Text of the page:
“Women human rights defenders have always been a part of the human rights movement as well as other social movements, although their role and contribution has not always been recognized,” says Mona Rishmawi, UN Human Rights Chief of Branch, on behalf of UN Human Rights Deputy High Commissioner Kyung-wha Kang, during a panel discussion on women human rights defenders at the latest session of the Human Rights Council in Geneva.
The panel discussion was part of a full-day gathering on women’s human rights with leaders and experts in women’s rights, human rights defenders, and Member States. While the first panel focused on remedies and reparations for women who have been subjected to violence, this particular panel was dedicated to exploring the situation of women human rights defenders and recommendations to ensure their protection.
“Although much progress has been made in realizing women’s rights, we must acknowledge that we still live in a world where women face serious inequalities in all spheres of life—at home, at work, in communities and in politics,” Rishmawi said on how women human rights defenders find themselves working within this reality of inequality.
On behalf of Kang, Rishmawi highlighted the work of the UN Human Rights Office (OHCHR) to adopt a comprehensive framework to strengthen its work to protect all human rights defenders with specific measures to assist women. She noted that all OHCHR staff should “take into account gender dimensions in assessing risks and integrate gender perspectives in all measures at all levels designed to protect civil society actors under threat.”
“This includes taking appropriate measures to respond to violence against women. OHCHR will remain committed to working with women human rights defenders, and ensuring protection of these defenders in their important work,” Rishmawi said.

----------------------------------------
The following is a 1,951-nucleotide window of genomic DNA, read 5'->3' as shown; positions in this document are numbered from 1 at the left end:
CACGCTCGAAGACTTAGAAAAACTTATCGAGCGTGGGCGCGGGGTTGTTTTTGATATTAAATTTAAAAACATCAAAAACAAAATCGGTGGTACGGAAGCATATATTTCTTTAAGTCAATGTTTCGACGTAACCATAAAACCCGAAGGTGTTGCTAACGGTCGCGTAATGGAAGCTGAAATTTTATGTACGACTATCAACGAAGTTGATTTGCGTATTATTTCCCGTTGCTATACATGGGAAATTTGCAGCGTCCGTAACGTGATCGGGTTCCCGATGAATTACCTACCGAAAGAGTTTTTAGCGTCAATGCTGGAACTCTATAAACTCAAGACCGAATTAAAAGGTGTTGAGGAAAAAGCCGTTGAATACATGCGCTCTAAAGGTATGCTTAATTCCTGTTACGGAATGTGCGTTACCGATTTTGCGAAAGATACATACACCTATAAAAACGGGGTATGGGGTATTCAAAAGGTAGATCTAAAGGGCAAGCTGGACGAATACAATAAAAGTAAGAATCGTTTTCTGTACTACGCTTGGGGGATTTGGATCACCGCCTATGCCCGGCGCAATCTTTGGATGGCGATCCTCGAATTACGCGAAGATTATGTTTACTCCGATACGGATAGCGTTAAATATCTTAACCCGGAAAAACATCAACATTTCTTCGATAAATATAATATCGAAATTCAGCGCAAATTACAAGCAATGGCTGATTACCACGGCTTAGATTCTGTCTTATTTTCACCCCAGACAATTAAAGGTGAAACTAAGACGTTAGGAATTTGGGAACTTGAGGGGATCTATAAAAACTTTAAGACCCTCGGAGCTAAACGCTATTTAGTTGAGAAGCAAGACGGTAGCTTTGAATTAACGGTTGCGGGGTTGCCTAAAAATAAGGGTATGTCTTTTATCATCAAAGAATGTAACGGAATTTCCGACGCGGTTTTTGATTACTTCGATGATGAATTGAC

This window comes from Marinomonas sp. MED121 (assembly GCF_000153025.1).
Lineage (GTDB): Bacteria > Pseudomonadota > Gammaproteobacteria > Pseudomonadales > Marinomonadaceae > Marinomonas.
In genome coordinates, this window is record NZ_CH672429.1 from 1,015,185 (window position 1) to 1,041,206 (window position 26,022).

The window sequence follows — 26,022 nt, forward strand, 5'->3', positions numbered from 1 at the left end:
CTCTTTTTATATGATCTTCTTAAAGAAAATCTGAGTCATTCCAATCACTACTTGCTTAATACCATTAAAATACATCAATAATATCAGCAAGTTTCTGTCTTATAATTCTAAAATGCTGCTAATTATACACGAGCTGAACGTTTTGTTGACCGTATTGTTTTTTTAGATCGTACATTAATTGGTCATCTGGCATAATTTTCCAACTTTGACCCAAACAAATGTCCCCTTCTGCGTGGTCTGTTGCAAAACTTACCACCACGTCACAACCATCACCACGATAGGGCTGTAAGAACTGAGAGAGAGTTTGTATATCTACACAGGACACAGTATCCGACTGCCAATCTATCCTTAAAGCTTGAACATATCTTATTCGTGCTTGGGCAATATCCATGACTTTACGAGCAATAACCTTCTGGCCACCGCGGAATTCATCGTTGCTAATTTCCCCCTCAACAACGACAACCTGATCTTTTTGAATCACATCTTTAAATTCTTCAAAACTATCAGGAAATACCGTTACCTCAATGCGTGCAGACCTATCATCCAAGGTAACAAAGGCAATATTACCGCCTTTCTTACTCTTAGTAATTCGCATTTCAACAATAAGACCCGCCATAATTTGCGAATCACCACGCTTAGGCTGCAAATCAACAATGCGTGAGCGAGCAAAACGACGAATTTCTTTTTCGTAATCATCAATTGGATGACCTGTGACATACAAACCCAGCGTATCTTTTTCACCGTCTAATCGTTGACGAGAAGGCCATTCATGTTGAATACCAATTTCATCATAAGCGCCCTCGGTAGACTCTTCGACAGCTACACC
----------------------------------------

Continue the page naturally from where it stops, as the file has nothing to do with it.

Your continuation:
Margaret Sekaggya, the UN Special Rapporteur on human rights defenders, said that women face several gender-specific threats in conflict areas such as “violations ranging from verbal abuse based on sex, to sexual abuse and rape.” Sekaggya also added that women face gender discrimination and gender stereotypes. “Quite often States use their security agencies to quell demonstrations, violence, and in many instances, violence against women is very prominent,” she added.
Sunila Abeysekera, from the International Coalition for Women Human Rights Defenders, presented several key areas where women human rights defenders are faced with challenges. Abeysekera stated that there were brutal violations suffered by those who worked on issues of people’s right to land, water and a clean environment. There were also violations confronted by women human rights defenders who worked on reproductive rights and on rights related to sexuality. The defenders who organize and mobilize communities, as well as the women who participate in rebuilding societies and their structures of governance are exposed to repeated violations.
Jose De Jesus Orozco, the Special Rapporteur on human rights defenders of the Inter-American Commission on Human Rights, said that women face more risks than other human rights defenders and the situation is increasingly worsening in some countries.
The panel offered recommendations for helping women human rights defenders. Abeysekera suggested that the “fight against impunity was critical in combating violence against women and protecting women human rights defenders.”
Sekaggya stressed that “States should recognize good practices and examples from programs implemented at the domestic level to avoid duplication, and stressed the need for closer cooperation and consultation with human rights defenders themselves in the design of policies.”
Nayar Abdelgadir, of the Geneva Institute for Human Rights, said that countries in transition should implement protective measures so that women human rights defenders could continue working without the risk of violence.
30 July 2012